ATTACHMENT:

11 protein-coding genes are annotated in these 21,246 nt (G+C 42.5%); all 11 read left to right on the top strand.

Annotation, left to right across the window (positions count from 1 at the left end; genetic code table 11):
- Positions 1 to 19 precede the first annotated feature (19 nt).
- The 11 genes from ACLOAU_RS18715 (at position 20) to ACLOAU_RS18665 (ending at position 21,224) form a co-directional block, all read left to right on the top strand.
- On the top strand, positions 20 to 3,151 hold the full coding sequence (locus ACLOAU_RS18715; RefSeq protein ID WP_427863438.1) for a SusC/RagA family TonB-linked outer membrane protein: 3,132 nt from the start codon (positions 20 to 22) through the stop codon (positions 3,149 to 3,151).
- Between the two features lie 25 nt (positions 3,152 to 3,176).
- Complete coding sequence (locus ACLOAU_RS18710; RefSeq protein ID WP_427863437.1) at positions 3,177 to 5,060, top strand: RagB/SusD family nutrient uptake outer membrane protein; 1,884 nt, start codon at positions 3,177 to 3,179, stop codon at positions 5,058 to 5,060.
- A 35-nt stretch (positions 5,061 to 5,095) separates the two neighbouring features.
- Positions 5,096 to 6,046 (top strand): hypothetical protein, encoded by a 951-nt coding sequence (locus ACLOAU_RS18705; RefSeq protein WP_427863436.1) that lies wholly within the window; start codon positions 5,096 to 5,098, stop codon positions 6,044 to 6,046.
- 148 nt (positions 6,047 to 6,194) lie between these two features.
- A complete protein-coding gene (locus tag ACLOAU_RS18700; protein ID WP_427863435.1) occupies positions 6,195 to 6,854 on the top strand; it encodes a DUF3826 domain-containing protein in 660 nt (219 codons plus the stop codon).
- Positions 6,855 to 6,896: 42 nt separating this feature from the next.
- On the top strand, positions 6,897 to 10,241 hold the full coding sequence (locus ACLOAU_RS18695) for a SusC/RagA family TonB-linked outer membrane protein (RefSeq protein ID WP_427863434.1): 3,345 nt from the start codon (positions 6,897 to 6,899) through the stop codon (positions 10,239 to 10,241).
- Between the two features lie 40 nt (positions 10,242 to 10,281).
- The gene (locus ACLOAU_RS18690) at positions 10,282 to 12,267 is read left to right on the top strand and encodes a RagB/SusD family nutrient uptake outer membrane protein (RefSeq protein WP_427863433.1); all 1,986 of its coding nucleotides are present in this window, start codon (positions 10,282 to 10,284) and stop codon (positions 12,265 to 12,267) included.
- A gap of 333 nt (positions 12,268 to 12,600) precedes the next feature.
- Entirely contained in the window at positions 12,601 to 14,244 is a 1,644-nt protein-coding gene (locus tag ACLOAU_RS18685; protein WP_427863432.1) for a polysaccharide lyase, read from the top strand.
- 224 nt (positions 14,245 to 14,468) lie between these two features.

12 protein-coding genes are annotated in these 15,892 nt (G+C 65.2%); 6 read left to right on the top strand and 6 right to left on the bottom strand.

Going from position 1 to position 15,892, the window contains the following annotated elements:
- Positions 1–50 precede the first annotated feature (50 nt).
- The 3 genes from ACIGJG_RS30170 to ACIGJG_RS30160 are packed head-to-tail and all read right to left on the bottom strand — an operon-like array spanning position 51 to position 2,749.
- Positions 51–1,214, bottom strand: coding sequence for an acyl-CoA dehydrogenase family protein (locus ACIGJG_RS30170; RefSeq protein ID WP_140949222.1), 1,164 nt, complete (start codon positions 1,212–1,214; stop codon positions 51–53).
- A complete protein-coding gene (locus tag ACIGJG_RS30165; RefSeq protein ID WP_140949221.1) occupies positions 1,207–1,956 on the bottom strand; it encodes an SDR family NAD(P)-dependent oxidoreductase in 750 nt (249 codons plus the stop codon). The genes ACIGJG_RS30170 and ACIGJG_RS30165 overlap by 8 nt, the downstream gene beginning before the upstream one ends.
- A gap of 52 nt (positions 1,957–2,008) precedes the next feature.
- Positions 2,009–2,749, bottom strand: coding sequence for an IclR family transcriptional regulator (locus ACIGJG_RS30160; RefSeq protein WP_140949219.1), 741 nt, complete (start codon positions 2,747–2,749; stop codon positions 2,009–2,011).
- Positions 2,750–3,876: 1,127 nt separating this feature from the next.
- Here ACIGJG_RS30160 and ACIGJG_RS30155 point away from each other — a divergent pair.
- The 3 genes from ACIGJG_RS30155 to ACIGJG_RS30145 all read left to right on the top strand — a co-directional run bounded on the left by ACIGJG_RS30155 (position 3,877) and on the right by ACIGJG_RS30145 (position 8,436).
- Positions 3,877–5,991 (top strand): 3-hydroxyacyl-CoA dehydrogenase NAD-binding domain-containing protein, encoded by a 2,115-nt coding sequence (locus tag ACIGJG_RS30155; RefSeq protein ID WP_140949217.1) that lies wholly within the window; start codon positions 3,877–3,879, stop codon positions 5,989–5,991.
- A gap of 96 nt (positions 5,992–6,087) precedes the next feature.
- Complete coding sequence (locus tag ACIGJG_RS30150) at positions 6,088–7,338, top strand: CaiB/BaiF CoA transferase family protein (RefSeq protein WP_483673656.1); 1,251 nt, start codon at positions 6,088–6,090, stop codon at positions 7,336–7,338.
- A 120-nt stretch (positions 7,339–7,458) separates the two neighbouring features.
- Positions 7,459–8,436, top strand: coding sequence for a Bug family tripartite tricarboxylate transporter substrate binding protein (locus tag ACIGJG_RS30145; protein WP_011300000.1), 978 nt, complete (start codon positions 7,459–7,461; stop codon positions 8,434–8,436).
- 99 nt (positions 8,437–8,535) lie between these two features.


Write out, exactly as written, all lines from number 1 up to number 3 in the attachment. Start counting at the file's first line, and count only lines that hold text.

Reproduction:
11 protein-coding genes are annotated in these 21,246 nt (G+C 42.5%); all 11 read left to right on the top strand.

Annotation, left to right across the window (positions count from 1 at the left end; genetic code table 11):
- Positions 1 to 19 precede the first annotated feature (19 nt).